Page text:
Men­tal Health Re­port All about anx­i­ety, jour­nalling, lone­li­ness and time out

We’re shin­ing a light on com­mon men­tal health is­sues to help spread aware­ness. First up, mo­ti­va­tional coach KATIE DEAN shares her tips

Woman’s Day (Australia) - - Contents -

One in four peo­ple will ex­pe­ri­ence anx­i­ety at some stage in their life – that’s one in three women and one in five men.

Whether you or some­one you love deals with the dis­or­der, there’s no doubt that de­spite its preva­lence there’s still dam­ag­ing stig­mas at­tached.

But au­thor of Be­com­ing Brave and anx­i­ety suf­ferer her­self, Katie Dean, wants us to stop be­ing so darn harsh on our­selves and oth­ers when all there re­ally needs to be is com­pas­sion and sup­port.

Here are her tips on un­der­stand­ing anx­i­ety and rid­ding harm­ful stereo­types…

How it feels

Anx­i­ety isn’t a “one size fits all” con­di­tion. In fact, it can come in many forms of vary­ing de­grees ac­cord­ing to Katie, who ex­plains some of those she’s ex­pe­ri­enced per­son­ally.

“At [its] heav­i­est and most de­bil­i­tat­ing, [you feel] com­plete and ut­ter ter­ror man­i­fested and flood­ing through your body,” she says. “Within a full-fledged panic at­tack, the feel­ing within your body can be as though your life in that mo­ment is on the line.” As for a more mild ex­pe­ri­ence? “This feels like a low-level panic, like try­ing to keep an eye on three chil­dren at once at a busy play­ground, who are hell-bent on run­ning in dif­fer­ent di­rec­tions,” she says.

But you can also find your­self in-be­tween.

“It is com­pletely pos­si­ble to thrive along­side your anx­i­ety when you choose to em­brace and ac­cept it,” Katie says. “I wouldn’t be me with­out it and now see it as the mes­sen­ger it is.”

Cop­ing tech­niques

If you are suf­fer­ing with anx­i­ety, you need to first and fore­most show your­self some love.

“Please know that you are in no way dam­aged, hard work or crazy,” says Katie. “You’re a su­per-feely per­son in a world that’s get­ting used to it. Show­ing up ev­ery day to a war that no one else can see is in­cred­i­bly brave.”

Self-care is also im­por­tant, so try things like ex­er­cise, reading, med­i­ta­tion, art, writ­ing, time with friends or what­ever it is that helps you be the best you. And ask your­self ques­tions! “Ask your­self why th­ese emo­tions are com­ing up for you? Why is this both­er­ing you so much?” says Katie. “The an­swer is your golden ticket, and a lot of the time what’s re­quired is a lit­tle self-com­pas­sion and a whole lot of be­lief in your abil­ity.”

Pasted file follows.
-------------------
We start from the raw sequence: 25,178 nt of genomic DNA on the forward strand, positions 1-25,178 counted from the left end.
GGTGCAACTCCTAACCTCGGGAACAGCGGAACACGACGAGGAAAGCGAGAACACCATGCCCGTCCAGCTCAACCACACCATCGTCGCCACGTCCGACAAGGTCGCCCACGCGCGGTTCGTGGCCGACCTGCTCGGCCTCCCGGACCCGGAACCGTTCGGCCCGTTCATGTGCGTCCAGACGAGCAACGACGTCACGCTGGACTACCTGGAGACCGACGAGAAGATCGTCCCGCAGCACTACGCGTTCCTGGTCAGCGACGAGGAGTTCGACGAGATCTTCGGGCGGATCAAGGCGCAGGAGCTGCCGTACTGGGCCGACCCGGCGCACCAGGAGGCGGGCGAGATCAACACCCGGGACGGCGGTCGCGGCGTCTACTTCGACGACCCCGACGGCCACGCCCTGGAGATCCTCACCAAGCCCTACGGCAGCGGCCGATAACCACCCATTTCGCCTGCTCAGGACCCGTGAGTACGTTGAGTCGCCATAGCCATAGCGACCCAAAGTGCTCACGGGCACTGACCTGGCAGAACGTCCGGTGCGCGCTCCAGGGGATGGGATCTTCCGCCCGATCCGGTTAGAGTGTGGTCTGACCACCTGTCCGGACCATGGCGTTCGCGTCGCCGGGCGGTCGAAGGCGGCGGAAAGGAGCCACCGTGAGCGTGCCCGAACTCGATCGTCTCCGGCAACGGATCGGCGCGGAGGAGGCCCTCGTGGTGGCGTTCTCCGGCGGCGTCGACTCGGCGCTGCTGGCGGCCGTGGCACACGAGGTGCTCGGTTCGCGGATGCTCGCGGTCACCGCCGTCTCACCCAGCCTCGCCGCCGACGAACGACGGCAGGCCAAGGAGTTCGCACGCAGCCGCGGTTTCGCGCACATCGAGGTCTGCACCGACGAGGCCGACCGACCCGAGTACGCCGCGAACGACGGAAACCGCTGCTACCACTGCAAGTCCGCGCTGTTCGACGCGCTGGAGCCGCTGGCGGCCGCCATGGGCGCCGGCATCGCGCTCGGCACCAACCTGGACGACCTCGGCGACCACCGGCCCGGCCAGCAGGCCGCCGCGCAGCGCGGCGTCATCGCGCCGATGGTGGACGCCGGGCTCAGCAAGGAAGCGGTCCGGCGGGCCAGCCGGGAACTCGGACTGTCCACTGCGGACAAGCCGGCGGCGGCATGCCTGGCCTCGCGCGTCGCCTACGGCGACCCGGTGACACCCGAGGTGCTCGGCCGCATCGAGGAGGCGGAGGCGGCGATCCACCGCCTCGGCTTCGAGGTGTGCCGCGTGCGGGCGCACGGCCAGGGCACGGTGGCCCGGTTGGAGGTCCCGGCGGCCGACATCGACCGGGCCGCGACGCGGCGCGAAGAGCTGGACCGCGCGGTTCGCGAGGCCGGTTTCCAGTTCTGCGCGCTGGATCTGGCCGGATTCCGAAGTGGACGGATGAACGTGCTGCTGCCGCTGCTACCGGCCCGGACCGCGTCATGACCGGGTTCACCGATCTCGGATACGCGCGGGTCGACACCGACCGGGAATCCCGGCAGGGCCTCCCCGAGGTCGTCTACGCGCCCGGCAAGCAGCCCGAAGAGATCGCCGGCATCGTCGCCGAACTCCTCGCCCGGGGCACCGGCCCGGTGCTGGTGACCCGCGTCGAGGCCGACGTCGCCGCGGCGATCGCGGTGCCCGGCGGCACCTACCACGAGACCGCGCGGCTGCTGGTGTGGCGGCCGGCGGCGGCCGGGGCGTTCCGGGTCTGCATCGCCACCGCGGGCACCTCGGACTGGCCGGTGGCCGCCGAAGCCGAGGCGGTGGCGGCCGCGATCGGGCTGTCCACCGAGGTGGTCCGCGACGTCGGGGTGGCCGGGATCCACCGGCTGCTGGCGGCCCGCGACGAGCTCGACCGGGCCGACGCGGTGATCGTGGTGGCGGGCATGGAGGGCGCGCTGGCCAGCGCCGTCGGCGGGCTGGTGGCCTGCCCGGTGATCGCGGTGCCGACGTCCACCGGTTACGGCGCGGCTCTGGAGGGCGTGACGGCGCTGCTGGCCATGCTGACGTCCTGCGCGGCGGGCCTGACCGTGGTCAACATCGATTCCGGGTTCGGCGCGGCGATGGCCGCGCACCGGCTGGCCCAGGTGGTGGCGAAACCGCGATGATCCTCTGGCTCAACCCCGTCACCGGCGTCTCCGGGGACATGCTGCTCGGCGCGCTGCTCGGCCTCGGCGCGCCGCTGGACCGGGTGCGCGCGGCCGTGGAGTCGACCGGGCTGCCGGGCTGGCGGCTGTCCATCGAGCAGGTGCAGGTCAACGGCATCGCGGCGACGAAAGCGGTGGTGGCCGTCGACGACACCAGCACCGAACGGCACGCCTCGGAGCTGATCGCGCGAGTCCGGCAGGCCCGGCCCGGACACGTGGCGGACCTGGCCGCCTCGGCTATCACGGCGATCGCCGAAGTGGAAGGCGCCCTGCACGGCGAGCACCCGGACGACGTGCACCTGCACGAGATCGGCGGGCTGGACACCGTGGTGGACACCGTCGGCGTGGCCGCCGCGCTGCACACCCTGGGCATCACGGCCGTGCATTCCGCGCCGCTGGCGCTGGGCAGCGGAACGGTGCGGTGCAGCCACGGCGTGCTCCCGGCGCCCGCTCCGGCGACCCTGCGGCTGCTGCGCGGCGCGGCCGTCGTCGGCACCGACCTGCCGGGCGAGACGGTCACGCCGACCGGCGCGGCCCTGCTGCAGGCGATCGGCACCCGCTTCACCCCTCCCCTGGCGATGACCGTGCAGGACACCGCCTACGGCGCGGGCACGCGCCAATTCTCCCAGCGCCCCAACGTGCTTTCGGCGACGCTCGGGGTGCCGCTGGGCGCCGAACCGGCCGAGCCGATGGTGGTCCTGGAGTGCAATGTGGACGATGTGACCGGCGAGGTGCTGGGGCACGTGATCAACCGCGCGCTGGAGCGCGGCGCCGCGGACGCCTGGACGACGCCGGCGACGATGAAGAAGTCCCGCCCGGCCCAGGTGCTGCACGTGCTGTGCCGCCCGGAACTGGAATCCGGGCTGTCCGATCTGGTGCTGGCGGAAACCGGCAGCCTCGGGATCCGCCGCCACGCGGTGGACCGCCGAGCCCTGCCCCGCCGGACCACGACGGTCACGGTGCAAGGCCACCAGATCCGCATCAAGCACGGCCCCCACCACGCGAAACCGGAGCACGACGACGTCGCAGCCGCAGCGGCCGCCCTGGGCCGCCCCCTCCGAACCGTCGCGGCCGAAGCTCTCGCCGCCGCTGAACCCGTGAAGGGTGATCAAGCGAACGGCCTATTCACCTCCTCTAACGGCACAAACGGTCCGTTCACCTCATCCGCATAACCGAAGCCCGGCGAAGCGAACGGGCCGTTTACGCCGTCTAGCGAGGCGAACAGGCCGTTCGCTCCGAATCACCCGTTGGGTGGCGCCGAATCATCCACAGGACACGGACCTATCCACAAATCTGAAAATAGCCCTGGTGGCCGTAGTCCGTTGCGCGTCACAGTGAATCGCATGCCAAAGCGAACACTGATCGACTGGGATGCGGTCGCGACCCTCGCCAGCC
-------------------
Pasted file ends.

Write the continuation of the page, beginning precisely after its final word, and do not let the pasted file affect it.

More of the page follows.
The mis­con­cep­tion

Try­ing to ex­plain to peo­ple who don’t have anx­i­ety how it ac­tu­ally feels can be dif­fi­cult, not to men­tion tricky for them to even com­pre­hend in the first place. It’s those miss­ing links of com­mu­ni­ca­tion that can cause mis­con­cep­tions.

“One thing I don’t think peo­ple un­der­stand about anx­i­ety is that it’s not the ac­tual wor­ries that we fear so much, it’s the full body takeover that ev­ery­one wants to avoid and strives to stop,” says Katie. “The prob­lem is not the prob­lem, the prob­lem is the way our body re­sponds to the prob­lem that freaks us out.”

Ditch­ing stigma

It can’t be stressed enough – to re­move stigma we need to talk!

“Share your ex­pe­ri­ence,” says Katie. “Talk about it, own it. We are not bro­ken. There is noth­ing wrong with us. Our minds just like to get a lit­tle ‘ex­tra’ and over-pre­pared. That isn’t any­thing to be ashamed of es­pe­cially when you un­der­stand your fear is just a chance to be brave. When we change the way we see our anx­i­ety, we change the way we ex­pe­ri­ence it. When we change the way we talk about anx­i­ety, the con­ver­sa­tions we have around it be­come so much more up­lift­ing and pos­i­tive.”

Tackle stigma by talk­ing Katie Dean

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